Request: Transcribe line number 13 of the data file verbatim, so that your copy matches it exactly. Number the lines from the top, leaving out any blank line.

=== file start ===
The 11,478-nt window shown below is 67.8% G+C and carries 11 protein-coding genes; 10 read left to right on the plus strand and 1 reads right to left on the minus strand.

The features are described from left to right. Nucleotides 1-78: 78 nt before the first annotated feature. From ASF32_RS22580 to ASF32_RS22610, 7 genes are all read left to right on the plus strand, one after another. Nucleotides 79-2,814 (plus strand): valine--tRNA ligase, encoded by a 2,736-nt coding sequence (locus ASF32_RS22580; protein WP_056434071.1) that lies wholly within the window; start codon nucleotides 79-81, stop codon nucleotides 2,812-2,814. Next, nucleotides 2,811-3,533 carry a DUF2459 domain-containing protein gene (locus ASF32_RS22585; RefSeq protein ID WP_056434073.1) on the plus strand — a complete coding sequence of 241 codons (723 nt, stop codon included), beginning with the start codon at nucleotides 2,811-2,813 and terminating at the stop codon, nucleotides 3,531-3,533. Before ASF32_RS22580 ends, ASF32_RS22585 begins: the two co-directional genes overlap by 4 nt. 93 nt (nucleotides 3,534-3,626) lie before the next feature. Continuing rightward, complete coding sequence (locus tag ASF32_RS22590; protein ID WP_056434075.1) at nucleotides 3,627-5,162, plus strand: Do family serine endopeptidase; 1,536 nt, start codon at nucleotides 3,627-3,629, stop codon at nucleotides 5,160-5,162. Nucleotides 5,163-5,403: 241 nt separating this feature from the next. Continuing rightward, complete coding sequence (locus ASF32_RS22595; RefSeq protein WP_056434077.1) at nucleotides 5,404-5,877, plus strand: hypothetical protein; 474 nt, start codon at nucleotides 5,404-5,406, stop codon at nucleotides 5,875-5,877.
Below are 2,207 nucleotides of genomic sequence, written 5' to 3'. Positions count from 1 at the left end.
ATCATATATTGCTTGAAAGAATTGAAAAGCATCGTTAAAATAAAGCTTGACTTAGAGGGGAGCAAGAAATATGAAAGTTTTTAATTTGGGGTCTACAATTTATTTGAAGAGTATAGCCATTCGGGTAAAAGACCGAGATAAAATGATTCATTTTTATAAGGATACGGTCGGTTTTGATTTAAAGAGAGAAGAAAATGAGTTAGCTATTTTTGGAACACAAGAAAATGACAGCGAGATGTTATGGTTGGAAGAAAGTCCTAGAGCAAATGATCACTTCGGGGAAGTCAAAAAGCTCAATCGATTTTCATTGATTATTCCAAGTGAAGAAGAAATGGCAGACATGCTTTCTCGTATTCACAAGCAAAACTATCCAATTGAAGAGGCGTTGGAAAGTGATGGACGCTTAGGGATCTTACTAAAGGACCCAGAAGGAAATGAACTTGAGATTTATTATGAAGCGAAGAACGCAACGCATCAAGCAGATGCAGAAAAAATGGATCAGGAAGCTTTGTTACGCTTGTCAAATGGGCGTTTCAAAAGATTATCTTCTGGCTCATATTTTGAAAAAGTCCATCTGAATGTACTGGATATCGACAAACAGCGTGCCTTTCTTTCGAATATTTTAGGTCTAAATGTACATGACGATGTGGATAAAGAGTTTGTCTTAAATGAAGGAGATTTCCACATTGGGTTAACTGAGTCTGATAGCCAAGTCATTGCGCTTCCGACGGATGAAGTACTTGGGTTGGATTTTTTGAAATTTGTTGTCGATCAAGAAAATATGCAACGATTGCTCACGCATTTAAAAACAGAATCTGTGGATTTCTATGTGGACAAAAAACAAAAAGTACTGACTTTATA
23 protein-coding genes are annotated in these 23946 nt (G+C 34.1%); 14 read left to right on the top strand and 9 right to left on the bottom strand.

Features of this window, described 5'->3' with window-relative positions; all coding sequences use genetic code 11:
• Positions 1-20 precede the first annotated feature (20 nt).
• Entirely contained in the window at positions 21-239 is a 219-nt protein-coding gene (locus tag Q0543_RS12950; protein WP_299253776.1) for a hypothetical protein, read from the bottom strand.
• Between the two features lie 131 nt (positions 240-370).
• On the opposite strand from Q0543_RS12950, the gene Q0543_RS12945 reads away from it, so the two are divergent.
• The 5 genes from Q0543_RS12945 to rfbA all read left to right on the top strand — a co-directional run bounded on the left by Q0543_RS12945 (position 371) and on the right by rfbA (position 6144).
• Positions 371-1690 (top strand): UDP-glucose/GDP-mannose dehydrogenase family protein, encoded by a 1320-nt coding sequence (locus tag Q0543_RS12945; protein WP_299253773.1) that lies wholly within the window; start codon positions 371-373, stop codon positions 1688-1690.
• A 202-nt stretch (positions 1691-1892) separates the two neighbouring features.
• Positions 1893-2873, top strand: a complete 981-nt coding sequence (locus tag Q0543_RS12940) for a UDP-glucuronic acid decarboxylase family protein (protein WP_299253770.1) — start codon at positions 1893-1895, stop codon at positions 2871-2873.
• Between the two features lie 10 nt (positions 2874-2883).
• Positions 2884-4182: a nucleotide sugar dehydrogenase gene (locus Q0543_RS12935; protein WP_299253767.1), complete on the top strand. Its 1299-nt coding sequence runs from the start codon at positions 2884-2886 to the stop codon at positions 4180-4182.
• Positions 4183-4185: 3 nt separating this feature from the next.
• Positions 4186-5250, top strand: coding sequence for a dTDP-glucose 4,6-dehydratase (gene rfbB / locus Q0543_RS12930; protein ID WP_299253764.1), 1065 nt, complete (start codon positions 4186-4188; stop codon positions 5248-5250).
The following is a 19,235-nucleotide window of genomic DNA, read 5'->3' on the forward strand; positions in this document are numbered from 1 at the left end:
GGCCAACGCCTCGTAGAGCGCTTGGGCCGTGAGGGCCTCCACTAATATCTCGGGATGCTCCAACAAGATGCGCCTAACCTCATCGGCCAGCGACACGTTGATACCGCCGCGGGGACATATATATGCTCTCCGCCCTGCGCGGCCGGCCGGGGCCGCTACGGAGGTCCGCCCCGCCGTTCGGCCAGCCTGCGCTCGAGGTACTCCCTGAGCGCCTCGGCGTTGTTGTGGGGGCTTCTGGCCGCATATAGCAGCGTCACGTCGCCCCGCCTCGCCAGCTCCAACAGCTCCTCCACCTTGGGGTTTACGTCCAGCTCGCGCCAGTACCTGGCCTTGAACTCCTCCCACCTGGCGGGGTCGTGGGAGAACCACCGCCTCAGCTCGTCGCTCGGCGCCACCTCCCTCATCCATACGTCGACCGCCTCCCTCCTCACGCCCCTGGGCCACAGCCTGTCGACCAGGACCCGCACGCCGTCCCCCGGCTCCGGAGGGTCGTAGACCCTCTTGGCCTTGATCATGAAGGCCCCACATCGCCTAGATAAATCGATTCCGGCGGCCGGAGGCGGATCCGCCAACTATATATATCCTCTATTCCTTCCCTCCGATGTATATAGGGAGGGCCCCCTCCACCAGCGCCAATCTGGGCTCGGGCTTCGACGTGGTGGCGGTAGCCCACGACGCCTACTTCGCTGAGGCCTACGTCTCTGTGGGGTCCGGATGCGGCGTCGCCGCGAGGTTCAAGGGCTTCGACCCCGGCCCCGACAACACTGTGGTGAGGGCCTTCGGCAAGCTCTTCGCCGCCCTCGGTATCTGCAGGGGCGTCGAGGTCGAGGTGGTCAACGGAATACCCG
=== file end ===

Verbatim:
• A 202-nt stretch (positions 1691-1892) separates the two neighbouring features.